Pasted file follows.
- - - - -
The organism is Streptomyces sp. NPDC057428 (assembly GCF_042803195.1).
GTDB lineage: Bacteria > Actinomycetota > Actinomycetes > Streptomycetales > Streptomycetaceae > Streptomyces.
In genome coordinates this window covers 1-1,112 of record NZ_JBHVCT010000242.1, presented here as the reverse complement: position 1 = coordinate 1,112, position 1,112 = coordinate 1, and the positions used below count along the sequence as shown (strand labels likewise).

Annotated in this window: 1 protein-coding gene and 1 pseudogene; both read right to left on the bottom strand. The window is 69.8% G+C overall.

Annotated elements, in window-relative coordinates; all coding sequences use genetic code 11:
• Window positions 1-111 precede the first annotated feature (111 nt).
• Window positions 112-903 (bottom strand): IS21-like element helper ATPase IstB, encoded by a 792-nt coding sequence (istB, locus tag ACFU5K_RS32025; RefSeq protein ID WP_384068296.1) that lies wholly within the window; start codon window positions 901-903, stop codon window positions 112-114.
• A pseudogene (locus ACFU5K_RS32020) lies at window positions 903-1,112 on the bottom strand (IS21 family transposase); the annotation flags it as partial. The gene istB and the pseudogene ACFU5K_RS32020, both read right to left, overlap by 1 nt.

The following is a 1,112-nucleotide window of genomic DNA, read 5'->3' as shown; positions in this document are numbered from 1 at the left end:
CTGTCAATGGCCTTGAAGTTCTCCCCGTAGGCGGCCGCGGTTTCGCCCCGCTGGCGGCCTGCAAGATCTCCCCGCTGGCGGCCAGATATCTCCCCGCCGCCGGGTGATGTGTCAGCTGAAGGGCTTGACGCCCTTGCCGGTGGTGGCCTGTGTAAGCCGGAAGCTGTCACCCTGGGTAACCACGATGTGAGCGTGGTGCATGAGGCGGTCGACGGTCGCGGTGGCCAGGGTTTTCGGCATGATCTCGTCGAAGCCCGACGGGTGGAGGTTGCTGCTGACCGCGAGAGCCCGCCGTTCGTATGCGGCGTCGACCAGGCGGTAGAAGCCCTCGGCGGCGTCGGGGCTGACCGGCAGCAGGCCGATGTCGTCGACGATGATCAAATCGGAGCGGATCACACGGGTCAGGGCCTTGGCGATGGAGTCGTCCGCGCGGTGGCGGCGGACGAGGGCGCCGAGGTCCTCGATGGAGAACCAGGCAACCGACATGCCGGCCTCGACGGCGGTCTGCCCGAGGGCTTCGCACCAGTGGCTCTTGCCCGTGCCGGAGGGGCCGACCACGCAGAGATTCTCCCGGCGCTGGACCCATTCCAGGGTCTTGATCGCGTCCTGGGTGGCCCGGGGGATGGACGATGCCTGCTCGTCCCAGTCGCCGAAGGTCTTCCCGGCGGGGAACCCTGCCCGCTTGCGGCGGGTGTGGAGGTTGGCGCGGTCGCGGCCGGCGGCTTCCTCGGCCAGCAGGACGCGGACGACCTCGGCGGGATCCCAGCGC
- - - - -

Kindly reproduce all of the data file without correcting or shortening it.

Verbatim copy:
The organism is Streptomyces sp. NPDC057428 (assembly GCF_042803195.1).
GTDB lineage: Bacteria > Actinomycetota > Actinomycetes > Streptomycetales > Streptomycetaceae > Streptomyces.
In genome coordinates this window covers 1-1,112 of record NZ_JBHVCT010000242.1, presented here as the reverse complement: position 1 = coordinate 1,112, position 1,112 = coordinate 1, and the positions used below count along the sequence as shown (strand labels likewise).

Annotated in this window: 1 protein-coding gene and 1 pseudogene; both read right to left on the bottom strand. The window is 69.8% G+C overall.

Annotated elements, in window-relative coordinates; all coding sequences use genetic code 11:
• Window positions 1-111 precede the first annotated feature (111 nt).
• Window positions 112-903 (bottom strand): IS21-like element helper ATPase IstB, encoded by a 792-nt coding sequence (istB, locus tag ACFU5K_RS32025; RefSeq protein ID WP_384068296.1) that lies wholly within the window; start codon window positions 901-903, stop codon window positions 112-114.
• A pseudogene (locus ACFU5K_RS32020) lies at window positions 903-1,112 on the bottom strand (IS21 family transposase); the annotation flags it as partial. The gene istB and the pseudogene ACFU5K_RS32020, both read right to left, overlap by 1 nt.

The following is a 1,112-nucleotide window of genomic DNA, read 5'->3' as shown; positions in this document are numbered from 1 at the left end:
CTGTCAATGGCCTTGAAGTTCTCCCCGTAGGCGGCCGCGGTTTCGCCCCGCTGGCGGCCTGCAAGATCTCCCCGCTGGCGGCCAGATATCTCCCCGCCGCCGGGTGATGTGTCAGCTGAAGGGCTTGACGCCCTTGCCGGTGGTGGCCTGTGTAAGCCGGAAGCTGTCACCCTGGGTAACCACGATGTGAGCGTGGTGCATGAGGCGGTCGACGGTCGCGGTGGCCAGGGTTTTCGGCATGATCTCGTCGAAGCCCGACGGGTGGAGGTTGCTGCTGACCGCGAGAGCCCGCCGTTCGTATGCGGCGTCGACCAGGCGGTAGAAGCCCTCGGCGGCGTCGGGGCTGACCGGCAGCAGGCCGATGTCGTCGACGATGATCAAATCGGAGCGGATCACACGGGTCAGGGCCTTGGCGATGGAGTCGTCCGCGCGGTGGCGGCGGACGAGGGCGCCGAGGTCCTCGATGGAGAACCAGGCAACCGACATGCCGGCCTCGACGGCGGTCTGCCCGAGGGCTTCGCACCAGTGGCTCTTGCCCGTGCCGGAGGGGCCGACCACGCAGAGATTCTCCCGGCGCTGGACCCATTCCAGGGTCTTGATCGCGTCCTGGGTGGCCCGGGGGATGGACGATGCCTGCTCGTCCCAGTCGCCGAAGGTCTTCCCGGCGGGGAACCCTGCCCGCTTGCGGCGGGTGTGGAGGTTGGCGCGGTCGCGGCCGGCGGCTTCCTCGGCCAGCAGGACGCGGACGACCTCGGCGGGATCCCAGCGC